After bulldozing through three more installments in the series, I decided it was time for a break. I’d recently seen some buzz around Spike Chunsoft’s AI: The Somnium Files and was sold the moment I heard it referred to as Ace Attorney meets Danganronpa. To my surprise, I started up the game and found the protagonist, detective Kaname Date, was monocular. However, in this case, Date’s missing left eye was replaced by an artificially intelligent robot sidekick named Aiba. While it was a bit of a different take on a monocular character, I was still overwhelmed by finding not one, but two characters back-to-back that were equally capable without their left eyes. Again I found myself steamrolling through the game, enjoying every moment I could with a quick-witted character who wasn’t held back by our shared disability, though I do envy Date’s replacement eye.

Growing up I really only saw pirates and villains with missing eyes. When I would open up to people about my disability I was either questioned or made the butt of rude jokes, leading me to wonder if I was destined to be a bad person, just like the fictional characters I saw on television or in movies. Maybe there are other strong, monocular characters out there that I haven’t discovered but it wasn’t until I was introduced to Goro Majima in Yakuza 0 that I had seen a fair representation of my condition in games.

Seeing someone like you in a game, someone who has the same problems or life experiences is a feeling I cannot properly describe. It’s something I never expected to see, but always hoped for, and I surely never expected to experience it in two different games. What both Yakuza and AI get right is the fact that, even without two eyes, these characters can be more than their disability. They laugh, fight, feel, and are regular people (for the most part) without their disability taking over their identity. This is something that, with many disabilities, is lost in the little representation that’s out there. You can have a disability and also have a personality, motivations, and a sense of humor, which is something that gets forgotten in the backstory of many disabled characters.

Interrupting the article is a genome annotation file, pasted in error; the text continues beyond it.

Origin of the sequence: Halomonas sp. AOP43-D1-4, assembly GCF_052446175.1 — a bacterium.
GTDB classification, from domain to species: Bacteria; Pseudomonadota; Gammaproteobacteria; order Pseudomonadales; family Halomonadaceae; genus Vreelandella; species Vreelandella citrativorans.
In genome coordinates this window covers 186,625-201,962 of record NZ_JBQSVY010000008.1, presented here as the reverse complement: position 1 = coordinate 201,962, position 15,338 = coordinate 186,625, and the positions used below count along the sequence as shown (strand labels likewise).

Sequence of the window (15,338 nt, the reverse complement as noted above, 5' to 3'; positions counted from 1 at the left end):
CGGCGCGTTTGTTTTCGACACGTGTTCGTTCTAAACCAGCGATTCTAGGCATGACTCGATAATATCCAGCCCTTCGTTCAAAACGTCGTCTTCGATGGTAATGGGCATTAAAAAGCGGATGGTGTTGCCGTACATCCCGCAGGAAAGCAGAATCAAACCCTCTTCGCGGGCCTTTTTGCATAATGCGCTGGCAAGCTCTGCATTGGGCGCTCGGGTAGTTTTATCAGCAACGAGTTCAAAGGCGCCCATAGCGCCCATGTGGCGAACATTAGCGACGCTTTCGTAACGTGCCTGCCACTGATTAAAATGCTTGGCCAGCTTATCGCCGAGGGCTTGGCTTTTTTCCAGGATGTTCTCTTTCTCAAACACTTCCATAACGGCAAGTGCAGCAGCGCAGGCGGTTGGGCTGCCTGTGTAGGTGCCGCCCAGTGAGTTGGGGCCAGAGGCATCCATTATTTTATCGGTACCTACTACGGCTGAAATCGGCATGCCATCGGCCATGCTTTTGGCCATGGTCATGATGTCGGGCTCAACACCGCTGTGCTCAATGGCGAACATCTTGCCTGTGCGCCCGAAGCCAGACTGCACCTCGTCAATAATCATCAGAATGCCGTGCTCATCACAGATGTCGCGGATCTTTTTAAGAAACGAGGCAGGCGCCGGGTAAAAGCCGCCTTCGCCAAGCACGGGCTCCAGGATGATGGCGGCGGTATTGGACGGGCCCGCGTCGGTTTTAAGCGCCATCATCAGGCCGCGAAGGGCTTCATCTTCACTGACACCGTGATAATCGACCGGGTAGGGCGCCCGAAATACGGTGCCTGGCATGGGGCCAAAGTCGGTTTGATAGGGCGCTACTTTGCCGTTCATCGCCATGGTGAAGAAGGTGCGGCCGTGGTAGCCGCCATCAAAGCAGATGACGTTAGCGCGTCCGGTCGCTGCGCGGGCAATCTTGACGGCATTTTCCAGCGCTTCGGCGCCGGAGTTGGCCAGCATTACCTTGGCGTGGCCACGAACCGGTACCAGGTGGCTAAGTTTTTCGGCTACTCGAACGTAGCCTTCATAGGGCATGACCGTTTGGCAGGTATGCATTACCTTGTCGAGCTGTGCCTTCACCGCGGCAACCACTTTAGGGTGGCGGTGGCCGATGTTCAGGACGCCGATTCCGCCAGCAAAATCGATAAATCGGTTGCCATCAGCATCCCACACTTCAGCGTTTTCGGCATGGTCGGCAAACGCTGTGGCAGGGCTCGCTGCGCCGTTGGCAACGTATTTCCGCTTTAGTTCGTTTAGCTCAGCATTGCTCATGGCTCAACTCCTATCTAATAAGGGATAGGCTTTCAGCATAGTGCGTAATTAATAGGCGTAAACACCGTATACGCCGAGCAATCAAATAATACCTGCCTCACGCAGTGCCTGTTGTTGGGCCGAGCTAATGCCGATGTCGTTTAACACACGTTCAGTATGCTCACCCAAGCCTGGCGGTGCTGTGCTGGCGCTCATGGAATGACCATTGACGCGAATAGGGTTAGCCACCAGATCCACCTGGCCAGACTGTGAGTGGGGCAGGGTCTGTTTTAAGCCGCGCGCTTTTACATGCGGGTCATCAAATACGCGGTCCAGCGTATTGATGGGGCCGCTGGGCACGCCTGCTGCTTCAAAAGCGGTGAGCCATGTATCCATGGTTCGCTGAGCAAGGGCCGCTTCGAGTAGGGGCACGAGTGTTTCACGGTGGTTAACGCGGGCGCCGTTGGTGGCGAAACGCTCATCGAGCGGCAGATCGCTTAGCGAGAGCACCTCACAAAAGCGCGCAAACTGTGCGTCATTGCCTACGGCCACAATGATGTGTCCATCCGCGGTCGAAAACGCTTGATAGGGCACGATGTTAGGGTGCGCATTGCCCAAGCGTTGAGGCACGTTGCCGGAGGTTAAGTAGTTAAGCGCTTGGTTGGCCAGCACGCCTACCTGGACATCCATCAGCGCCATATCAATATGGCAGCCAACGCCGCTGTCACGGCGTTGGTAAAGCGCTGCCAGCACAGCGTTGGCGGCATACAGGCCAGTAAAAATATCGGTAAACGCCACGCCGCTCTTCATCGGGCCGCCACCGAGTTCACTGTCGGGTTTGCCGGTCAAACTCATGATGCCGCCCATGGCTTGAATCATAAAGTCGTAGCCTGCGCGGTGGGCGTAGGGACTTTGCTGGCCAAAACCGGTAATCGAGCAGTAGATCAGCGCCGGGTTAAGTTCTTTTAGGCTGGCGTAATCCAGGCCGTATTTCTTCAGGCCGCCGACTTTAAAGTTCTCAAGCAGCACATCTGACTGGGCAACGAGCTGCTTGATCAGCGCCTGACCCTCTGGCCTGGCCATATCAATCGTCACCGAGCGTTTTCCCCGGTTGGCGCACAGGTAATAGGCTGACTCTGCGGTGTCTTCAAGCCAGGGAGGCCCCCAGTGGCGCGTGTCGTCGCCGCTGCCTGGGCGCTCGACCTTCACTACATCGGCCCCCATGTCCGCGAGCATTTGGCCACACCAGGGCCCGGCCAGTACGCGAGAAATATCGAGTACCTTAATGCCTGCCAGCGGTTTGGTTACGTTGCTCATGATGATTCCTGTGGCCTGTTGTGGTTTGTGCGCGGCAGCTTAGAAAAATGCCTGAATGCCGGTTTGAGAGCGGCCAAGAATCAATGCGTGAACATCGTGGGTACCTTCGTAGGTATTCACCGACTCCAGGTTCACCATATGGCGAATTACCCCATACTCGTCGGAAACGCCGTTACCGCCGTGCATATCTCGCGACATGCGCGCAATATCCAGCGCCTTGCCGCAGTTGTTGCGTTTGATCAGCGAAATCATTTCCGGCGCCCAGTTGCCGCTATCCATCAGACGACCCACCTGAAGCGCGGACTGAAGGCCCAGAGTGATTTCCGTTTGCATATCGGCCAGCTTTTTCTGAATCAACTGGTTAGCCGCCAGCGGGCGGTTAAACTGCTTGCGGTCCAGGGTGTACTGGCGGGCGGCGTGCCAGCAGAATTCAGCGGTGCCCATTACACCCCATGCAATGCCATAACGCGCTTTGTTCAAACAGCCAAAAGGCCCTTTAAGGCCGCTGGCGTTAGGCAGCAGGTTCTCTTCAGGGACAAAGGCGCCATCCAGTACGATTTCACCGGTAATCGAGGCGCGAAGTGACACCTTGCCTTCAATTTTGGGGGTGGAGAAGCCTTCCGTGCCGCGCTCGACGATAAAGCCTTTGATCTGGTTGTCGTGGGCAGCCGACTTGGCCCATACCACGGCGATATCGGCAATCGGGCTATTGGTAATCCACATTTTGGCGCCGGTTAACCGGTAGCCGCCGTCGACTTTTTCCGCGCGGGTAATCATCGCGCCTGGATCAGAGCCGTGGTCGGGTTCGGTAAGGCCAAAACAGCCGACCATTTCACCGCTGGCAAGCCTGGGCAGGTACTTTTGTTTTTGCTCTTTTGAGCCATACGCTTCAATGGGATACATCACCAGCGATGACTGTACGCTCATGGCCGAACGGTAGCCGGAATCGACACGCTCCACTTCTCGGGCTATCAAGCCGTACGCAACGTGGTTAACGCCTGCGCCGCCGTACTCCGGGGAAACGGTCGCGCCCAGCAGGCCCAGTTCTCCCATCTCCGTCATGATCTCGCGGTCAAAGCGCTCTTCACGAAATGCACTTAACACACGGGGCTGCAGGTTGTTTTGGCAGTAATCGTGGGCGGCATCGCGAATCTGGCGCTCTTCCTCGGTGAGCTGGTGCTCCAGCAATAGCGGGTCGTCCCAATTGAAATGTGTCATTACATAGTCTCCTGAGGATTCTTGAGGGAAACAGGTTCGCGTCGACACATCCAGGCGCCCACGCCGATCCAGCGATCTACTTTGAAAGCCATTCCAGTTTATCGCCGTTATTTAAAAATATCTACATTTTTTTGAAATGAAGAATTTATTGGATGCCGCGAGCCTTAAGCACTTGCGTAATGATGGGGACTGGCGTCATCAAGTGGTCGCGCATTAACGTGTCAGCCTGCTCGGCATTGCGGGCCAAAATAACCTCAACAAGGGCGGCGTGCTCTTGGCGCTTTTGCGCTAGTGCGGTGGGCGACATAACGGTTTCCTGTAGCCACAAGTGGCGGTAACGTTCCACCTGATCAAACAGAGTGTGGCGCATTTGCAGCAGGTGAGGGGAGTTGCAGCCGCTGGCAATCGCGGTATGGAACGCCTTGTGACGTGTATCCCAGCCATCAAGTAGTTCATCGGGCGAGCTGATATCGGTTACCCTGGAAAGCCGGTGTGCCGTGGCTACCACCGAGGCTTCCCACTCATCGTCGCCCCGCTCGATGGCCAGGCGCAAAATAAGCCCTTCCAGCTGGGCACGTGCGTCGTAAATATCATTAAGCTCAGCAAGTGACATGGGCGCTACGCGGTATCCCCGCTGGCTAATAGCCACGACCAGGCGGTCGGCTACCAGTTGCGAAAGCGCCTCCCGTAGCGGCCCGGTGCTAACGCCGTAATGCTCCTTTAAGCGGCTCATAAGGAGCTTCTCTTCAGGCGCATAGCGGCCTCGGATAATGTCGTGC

For me, this representation made a huge impact on my life. It gave me a wave of confidence in being true to myself and allowed me to accept my condition in a way that I really hadn’t before. I cannot look at the covers, trailers, or fan art from these games without having a huge smile on my face in knowing that there are regular people out there who think that someone like me is cool. That someone with my same disability is strong, funny, or even a good person. I want everyone who has ever felt left out or inappropriately represented in games to get this same feeling I have now.

I could truly go on about this forever, just ask my friends and family. But if you have any doubts about the importance of good representation in games then please take one thing from reading this. We need more badass, or even just normal, disabled characters. You never know who might find themselves in your game.


Michelle is a freelance writer in Northern California. She specializes in content and creative writing, with a passion for games and the games industry! You can contact her via her website at www.michelledoes.com or on Twitter @michelle_does.